That’s why David Bruce, Michele Jaklitsch and Rodney Warren are sweating.

“This type of election is not easy,” said Bruce. “We have a disadvantage throughout because we have full dockets, we have to try cases all day and then, at night, we have to go out and campaign.”

“It’s tough and exhausting,” added Jaklitsch. “But the benefit is that you get to come out, learn what people are thinking and what’s important to them.”

On the other hand, the three contenders — Stephen Beatty, Paul Goetzke and Paul Harris — can bypass the complicated gubernatorial appointment process and go directly to the bench — if they sway the voters.

If you’re like most voters, you don’t know who’s the judge until you have to plead your case. Which could be too late.

“I came to find out who they were and what they stood for,” said 24-year-old Michael Stanick of Arnold. “I want to see that they are the type of judges who will uphold the law.”

Stanick and the rest of this forum’s judges not only met the judges but learned that their decisions enter our homes and everyday lives.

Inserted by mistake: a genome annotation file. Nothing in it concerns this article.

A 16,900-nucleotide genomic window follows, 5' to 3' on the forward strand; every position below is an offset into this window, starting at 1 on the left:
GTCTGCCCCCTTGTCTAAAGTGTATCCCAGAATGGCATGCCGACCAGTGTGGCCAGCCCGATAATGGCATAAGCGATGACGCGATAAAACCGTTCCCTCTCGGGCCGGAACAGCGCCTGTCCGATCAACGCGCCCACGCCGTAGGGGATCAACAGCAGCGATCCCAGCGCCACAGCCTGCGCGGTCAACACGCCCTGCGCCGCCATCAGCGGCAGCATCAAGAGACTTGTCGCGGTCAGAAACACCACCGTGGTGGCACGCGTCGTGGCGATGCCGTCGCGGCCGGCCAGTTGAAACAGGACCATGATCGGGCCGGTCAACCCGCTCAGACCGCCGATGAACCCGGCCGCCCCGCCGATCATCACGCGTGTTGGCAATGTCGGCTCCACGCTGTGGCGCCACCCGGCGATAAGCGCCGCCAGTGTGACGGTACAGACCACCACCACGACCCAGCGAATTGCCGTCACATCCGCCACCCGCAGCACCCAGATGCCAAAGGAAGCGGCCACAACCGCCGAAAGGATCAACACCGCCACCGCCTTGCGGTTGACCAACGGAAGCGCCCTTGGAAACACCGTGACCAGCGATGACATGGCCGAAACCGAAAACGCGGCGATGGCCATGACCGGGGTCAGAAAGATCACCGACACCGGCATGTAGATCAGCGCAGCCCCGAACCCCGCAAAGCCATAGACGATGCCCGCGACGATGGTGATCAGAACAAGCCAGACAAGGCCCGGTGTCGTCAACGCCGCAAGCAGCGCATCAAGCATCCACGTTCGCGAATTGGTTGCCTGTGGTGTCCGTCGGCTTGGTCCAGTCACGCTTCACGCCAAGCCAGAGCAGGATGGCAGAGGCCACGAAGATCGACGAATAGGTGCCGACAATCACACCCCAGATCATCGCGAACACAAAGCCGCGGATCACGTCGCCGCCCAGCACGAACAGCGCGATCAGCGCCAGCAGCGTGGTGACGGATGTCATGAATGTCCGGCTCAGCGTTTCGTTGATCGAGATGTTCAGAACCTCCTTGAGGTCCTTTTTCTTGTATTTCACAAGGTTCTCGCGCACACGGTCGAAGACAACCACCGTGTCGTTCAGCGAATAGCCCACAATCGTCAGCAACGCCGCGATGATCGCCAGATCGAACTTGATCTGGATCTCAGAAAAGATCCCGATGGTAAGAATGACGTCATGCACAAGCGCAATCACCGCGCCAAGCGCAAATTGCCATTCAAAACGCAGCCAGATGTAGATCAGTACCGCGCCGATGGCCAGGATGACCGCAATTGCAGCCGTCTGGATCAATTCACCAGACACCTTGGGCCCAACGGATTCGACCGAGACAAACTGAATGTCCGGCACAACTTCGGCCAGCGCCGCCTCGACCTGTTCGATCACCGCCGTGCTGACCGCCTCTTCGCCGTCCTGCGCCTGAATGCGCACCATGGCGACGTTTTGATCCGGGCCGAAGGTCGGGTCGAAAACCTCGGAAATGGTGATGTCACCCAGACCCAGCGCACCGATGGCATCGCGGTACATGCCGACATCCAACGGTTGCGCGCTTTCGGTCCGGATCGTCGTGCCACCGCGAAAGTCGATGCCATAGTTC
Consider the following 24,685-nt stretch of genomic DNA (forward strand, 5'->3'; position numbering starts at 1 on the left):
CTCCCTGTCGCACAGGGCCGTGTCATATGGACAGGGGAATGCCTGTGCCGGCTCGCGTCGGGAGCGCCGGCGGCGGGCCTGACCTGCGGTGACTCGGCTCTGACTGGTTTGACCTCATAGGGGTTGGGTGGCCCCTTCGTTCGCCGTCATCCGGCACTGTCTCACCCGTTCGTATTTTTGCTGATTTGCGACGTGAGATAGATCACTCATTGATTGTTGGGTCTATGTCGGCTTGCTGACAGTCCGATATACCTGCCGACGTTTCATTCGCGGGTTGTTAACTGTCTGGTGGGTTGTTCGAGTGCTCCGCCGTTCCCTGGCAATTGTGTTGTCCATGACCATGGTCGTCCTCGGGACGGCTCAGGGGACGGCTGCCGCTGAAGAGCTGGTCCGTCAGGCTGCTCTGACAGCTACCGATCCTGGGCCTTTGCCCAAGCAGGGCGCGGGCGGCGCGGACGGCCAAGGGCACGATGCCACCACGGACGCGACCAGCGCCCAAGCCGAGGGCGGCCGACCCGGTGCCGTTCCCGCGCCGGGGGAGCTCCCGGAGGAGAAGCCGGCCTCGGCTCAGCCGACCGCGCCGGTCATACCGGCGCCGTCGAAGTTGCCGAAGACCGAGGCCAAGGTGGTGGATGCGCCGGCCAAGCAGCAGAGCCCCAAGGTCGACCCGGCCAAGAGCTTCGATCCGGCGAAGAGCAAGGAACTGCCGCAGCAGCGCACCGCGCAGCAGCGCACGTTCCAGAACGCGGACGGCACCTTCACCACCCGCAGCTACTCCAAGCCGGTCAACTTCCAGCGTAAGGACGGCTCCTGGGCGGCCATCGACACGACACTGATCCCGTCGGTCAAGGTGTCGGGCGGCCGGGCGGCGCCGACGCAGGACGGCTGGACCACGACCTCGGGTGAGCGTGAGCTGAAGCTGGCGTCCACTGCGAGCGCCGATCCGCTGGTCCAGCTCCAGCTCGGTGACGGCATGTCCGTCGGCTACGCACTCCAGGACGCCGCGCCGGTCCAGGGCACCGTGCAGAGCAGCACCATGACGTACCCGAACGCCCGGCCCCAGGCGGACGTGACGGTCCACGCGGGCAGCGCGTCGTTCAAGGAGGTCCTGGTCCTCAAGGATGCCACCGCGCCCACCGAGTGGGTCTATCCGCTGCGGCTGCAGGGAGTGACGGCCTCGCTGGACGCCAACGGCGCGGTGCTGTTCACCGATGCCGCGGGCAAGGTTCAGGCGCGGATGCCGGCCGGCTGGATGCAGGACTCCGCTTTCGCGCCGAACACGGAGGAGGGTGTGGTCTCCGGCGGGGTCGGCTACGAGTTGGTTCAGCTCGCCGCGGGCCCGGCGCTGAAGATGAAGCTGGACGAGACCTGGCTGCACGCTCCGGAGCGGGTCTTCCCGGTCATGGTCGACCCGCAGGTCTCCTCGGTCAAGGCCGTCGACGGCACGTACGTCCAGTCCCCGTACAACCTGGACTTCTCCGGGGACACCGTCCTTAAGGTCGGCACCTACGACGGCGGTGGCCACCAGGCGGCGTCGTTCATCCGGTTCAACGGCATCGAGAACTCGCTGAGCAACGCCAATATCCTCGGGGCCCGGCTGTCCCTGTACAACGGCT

Child abuse, domestic violence, crime, sentencing guidelines and child support are subjects these judges handle daily. Citizens wanted to know how they’re dealt with.

“Crime comes into our homes everyday,” said counsel to the mayor Goetzke, who blamed judicial leniency for the problem. “Criminals are a danger to you and your families. The place to rehabilitate them is prison, not on probation.”
Jaklitsch countered that three considerations must be made when handing down a sentence: Retribution, restitution and rehabilitation.

Her fellow panelists, judges and would-be judges, all agreed.

Much of the evening followed that script. The judges and the contenders stated opinions that were echoed by the other panelists.

All talked tough, but the three challengers talked in black and white terms, while the three judges explained the gray areas they face everyday.